New field test detects banana fungus faster than ever

A new field test developed by Wageningen University & Research (WUR) for detecting Tropical Race 4 (TR4) – the Fusarium strain that causes the much-feared Panama disease in bananas—has tested positive in Colombia. The ...

The quest to save the banana from extinction

Panama disease, an infection that ravages banana plants, has been sweeping across Asia, Australia, the Middle East and Africa. The impact has been devastating. In the Philippines alone, losses have totalled US$400m. And the ...

Path of Panama disease fungus established for the first time

The much-feared Tropical Race 4 strain of the Fusarium oxysporum soil fungus which causes Panama disease in Cavendish bananas has now been discovered in Myanmar. This follows closely on the heels of its discovery in Vietnam ...

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Banana

Banana is the common name for herbaceous plants of the genus Musa and for the fruit they produce. Bananas come in a variety of sizes and colors when ripe, including yellow, purple, and red.

Almost all modern edible parthenocarpic bananas come from the two wild species – Musa acuminata and Musa balbisiana. The scientific names of bananas are Musa acuminata, Musa balbisiana or hybrids Musa acuminata × balbisiana, depending on their genomic constitution. The old scientific names Musa sapientum and Musa paradisiaca are no longer used.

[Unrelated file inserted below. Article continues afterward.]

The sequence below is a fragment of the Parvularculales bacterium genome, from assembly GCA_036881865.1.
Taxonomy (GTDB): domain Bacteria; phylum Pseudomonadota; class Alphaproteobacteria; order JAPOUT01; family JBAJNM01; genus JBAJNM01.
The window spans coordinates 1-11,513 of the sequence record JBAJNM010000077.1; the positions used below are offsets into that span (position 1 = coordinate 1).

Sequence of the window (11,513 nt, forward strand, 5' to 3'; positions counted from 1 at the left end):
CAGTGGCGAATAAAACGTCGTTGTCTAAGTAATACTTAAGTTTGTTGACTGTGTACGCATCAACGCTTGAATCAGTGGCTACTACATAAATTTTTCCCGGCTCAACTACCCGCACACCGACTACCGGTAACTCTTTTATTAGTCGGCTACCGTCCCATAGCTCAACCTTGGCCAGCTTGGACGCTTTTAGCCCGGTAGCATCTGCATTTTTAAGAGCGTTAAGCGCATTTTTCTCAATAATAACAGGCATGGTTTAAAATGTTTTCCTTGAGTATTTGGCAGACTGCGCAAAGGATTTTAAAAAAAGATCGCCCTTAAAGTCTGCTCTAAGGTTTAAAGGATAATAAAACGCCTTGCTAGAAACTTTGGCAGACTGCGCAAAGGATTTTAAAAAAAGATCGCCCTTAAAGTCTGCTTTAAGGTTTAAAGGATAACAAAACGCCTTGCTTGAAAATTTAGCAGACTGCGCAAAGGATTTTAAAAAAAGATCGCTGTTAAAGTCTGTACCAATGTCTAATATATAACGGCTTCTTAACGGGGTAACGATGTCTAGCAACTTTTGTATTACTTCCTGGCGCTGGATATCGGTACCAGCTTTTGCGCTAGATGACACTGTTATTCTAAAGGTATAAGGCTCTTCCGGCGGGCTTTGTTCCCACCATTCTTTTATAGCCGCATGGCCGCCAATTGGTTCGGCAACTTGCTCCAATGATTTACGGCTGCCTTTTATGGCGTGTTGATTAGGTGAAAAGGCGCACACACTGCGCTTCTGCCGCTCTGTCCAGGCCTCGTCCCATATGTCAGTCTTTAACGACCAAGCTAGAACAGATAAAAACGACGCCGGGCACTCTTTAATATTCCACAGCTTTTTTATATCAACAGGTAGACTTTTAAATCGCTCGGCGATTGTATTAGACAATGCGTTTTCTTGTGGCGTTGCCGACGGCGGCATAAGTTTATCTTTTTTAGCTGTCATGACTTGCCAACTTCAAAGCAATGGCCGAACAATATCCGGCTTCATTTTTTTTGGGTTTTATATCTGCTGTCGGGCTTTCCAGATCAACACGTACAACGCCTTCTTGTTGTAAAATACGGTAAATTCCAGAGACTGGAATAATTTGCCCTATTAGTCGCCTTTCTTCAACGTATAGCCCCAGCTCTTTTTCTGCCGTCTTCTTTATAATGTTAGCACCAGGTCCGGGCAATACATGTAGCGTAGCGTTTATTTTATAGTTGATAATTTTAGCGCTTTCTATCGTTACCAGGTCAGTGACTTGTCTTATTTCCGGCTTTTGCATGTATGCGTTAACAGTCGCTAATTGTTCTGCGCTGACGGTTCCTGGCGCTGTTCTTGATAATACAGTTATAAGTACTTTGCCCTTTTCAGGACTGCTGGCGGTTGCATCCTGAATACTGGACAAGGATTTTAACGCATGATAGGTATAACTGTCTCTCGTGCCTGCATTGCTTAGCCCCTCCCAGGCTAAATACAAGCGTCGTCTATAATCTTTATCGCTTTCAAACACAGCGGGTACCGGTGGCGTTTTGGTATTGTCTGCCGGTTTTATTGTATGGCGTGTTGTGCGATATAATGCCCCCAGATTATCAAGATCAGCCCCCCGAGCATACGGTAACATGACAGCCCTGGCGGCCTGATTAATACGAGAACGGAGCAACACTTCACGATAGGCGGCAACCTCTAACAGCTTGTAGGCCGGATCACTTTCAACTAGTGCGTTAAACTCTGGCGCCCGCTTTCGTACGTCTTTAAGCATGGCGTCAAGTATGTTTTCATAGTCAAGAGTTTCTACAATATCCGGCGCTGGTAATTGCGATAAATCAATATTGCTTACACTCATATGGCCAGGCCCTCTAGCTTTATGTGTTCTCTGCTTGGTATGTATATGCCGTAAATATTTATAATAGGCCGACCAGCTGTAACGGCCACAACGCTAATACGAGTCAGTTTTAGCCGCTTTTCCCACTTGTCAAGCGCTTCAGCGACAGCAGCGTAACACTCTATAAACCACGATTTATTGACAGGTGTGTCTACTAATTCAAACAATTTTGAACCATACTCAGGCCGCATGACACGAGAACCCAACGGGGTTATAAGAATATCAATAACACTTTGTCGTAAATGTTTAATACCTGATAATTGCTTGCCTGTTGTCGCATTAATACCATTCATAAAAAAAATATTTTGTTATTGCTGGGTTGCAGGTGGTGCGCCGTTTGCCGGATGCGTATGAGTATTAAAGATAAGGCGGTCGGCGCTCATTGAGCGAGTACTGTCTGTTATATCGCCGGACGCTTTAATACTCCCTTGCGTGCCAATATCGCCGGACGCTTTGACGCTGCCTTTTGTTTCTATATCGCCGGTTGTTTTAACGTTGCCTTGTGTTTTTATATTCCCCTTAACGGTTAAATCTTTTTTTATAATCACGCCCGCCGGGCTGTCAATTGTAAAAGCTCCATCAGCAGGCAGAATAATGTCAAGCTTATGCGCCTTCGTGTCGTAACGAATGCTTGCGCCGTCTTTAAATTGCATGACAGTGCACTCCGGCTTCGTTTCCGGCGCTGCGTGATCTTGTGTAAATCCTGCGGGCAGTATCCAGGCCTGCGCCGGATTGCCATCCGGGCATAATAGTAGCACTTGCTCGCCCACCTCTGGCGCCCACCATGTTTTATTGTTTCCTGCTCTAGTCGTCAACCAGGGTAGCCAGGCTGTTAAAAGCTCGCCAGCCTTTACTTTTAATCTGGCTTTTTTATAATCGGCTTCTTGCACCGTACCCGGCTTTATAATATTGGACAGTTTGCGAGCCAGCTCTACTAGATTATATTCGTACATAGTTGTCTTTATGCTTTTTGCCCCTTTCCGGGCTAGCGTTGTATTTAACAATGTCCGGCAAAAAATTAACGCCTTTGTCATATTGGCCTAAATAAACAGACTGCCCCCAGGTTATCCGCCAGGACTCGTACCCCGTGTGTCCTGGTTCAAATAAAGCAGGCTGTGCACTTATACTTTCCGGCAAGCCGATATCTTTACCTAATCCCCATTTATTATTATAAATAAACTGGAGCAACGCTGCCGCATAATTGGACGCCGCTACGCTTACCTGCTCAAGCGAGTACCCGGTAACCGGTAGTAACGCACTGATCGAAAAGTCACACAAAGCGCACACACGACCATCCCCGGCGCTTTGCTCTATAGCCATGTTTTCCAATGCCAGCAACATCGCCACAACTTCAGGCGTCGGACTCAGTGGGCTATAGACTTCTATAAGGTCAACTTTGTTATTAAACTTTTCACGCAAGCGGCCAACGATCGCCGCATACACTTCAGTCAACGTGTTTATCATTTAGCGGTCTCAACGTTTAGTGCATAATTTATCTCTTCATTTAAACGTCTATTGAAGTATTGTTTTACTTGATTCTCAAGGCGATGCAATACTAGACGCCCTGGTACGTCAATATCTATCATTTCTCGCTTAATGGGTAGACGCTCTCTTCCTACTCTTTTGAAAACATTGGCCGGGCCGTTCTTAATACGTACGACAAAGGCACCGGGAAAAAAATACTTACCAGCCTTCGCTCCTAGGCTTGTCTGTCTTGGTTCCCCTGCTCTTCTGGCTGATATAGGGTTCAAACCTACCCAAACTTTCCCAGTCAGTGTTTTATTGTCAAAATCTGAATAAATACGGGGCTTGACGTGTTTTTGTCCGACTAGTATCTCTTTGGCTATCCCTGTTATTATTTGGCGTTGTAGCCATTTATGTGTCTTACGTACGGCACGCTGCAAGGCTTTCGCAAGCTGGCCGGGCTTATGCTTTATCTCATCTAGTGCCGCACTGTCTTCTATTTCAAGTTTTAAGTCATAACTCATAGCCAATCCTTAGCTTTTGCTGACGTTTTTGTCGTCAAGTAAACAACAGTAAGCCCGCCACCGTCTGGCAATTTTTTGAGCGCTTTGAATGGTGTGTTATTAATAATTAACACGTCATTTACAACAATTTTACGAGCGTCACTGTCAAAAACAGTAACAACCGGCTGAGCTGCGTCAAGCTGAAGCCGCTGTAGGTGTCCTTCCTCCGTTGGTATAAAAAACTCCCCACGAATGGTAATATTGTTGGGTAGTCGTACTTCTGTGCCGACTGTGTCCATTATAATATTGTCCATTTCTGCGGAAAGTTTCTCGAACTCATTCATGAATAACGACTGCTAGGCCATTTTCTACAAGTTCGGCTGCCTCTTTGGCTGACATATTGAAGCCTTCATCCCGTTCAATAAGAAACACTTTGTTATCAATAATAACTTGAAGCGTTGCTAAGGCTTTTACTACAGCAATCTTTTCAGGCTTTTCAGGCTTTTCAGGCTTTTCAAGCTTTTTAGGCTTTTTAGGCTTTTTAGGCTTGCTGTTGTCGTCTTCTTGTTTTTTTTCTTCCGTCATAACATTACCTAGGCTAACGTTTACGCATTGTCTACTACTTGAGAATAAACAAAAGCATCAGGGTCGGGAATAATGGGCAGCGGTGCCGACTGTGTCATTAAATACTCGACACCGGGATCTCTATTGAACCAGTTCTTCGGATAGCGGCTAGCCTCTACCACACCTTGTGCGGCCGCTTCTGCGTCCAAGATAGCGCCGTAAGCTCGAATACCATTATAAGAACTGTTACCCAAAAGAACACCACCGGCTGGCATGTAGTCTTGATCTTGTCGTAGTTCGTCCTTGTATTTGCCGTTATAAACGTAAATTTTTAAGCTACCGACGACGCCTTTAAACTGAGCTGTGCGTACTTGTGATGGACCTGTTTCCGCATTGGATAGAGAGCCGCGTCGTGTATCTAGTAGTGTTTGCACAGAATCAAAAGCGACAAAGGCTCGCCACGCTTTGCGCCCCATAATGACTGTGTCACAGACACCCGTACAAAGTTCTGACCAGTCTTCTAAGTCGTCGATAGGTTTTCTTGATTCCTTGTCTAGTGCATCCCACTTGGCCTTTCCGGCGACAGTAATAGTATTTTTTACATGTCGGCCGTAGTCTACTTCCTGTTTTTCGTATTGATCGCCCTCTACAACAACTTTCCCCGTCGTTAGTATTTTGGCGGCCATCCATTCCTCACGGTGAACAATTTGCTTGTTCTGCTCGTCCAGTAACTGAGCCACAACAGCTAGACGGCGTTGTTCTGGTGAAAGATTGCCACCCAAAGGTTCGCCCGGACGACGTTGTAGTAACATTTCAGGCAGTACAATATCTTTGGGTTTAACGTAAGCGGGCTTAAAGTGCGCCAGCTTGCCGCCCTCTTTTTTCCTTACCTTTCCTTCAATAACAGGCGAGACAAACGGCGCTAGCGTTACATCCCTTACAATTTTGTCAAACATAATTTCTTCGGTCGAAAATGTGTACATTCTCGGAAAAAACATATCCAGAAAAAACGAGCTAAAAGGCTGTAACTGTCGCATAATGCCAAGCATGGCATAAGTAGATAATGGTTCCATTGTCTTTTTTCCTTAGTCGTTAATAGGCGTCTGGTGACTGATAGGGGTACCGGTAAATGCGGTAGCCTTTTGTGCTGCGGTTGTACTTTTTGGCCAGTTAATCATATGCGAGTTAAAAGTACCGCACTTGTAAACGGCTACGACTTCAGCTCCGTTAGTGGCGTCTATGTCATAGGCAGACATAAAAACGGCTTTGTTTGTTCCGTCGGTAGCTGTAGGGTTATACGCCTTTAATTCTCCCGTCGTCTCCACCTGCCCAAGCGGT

Banana is also used to describe Enset and Fe'i bananas, neither of which belong to the aforementioned species. Enset bananas belong to the genus Ensete while the taxonomy of Fe'i-type cultivars is uncertain.

In popular culture and commerce, "banana" usually refers to soft, sweet "dessert" bananas. By contrast, Musa cultivars with firmer, starchier fruit are called plantains or "cooking bananas". The distinction is purely arbitrary and the terms 'plantain' and 'banana' are sometimes interchangeable depending on their usage.

They are native to tropical South and Southeast Asia, and are likely to have been first domesticated in Papua New Guinea. Today, they are cultivated throughout the tropics. They are grown in at least 107 countries, primarily for their fruit, and to a lesser extent to make fiber, banana wine and as ornamental plants.

This text uses material from Wikipedia, licensed under CC BY-SA